Hey Skeptic, Someone else posted a link to the Blair Hitchens debate, they must have deleted it soon after, that's where my comment came from. However, I'll state again, I wouldn't pick Blair to defend "religion" for everyone. My argument would not be "but it could be." My arguement would be more that some religions, sometimes are good, some religions sometimes are bad, but we shouldn't throw out the baby with the bathwater. I do not think that religion of any sort makes someone a better person, in fact, I think religion can be more damaging to a person than no religion.

For the record, I don't really consider my beliefs religious. You might, but I think if you were to really dig into my belief system you would see that it's quite similiar to yours. So when I talk about religion, I don't feel as if I'm talking about myself. I view life much more logically than your assuming I do just because of my beliefs about who Jesus is.

Wealth Distribution - It is I would say a symptom of a greater problem. Greed. When people are greedy, they will stop at nothing to have more for them, no matter who goes without. The world is greedy, and that has caused a great divide (and always has) between the wealthy and the poor. Wealthy people simply giving away their wealth to poor people does nothing to bring justice to the situation, it's just a merciful temporary bandaid. The proper solution is to seek justice to the corrupt system. Billions of dollars a year goes to aid, and the problem has only gotten worse, in North America and around the world. So in a lot of ways, giving money only perpetuates the greedy system. I'm not necessarily arguing for a socialist state, however, the current captialist one certainly doesn't work at bringing any eqaulity. So guys like Bill Gates, while on paper looks wonderful, they really are a big part of the problem (this is no personal attack on Gates, but rather this idea of philanthropy that he participates in). If the moral right thnig to do for a wealthy person is to simply give to charitble causes then it has been reduced to nothing more than a business transacation in treating poverty yet another product to consume that only served to alleviate moral guilt.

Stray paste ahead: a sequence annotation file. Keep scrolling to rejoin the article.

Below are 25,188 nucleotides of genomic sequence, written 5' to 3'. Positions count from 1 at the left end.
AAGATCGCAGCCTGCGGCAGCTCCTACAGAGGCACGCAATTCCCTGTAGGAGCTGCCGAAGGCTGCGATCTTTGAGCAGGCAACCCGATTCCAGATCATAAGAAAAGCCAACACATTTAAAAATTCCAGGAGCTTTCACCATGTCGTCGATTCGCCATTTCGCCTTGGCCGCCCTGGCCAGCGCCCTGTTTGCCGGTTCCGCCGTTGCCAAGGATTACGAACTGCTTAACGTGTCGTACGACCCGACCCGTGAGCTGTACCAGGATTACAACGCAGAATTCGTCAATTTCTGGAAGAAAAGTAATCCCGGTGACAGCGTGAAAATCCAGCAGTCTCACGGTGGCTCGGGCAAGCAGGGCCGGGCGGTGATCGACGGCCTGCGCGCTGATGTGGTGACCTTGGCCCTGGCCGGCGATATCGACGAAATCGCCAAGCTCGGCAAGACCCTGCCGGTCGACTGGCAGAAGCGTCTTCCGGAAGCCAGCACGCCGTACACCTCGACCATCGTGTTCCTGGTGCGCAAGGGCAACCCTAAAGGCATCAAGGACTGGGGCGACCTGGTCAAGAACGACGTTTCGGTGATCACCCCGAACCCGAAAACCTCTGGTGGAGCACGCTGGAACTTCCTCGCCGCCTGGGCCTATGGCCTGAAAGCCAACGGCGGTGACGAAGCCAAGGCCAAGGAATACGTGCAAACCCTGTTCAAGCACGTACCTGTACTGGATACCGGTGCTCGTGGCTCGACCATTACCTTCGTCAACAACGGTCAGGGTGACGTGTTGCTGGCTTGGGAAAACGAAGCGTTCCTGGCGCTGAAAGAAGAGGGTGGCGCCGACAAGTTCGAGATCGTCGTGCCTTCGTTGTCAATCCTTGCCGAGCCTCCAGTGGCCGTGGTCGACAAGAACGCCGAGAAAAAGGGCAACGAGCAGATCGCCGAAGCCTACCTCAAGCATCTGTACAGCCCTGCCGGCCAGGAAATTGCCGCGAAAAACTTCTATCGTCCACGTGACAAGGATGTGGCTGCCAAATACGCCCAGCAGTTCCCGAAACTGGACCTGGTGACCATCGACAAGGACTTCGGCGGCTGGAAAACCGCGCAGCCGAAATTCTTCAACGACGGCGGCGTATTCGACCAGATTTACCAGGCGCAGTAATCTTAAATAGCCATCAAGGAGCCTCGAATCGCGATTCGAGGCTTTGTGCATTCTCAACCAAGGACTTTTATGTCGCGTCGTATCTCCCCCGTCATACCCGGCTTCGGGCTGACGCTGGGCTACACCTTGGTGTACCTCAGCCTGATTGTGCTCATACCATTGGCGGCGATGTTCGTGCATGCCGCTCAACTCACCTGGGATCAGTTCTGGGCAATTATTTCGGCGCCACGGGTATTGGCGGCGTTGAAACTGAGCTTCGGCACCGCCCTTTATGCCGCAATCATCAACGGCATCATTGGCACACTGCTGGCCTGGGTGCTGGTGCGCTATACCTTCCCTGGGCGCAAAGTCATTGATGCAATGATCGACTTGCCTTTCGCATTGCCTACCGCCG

NathanColquhoun said...

You mis-understood me in my last paragraph. I never said that we shouldn't strive for better, nor do I think that. I agree that is absurd. I am trying to help you from discredting the good because of the bad. All the progams/people/causes you support have tons of negative ramifications as well. While of course I want to expose the negative, I don't think throwing out the positive is a valid way in doing that.

Trust me, I'm far from "accepting" horrible things. I'm also not apologizing for them. I'm not trying to put up any facade, in fact I'm trying to take down the ones that are there. All the symptoms of selfishness that you hate, I hate as well.

I'll be reading the missionary position book soon, I'll give you my thoughts then.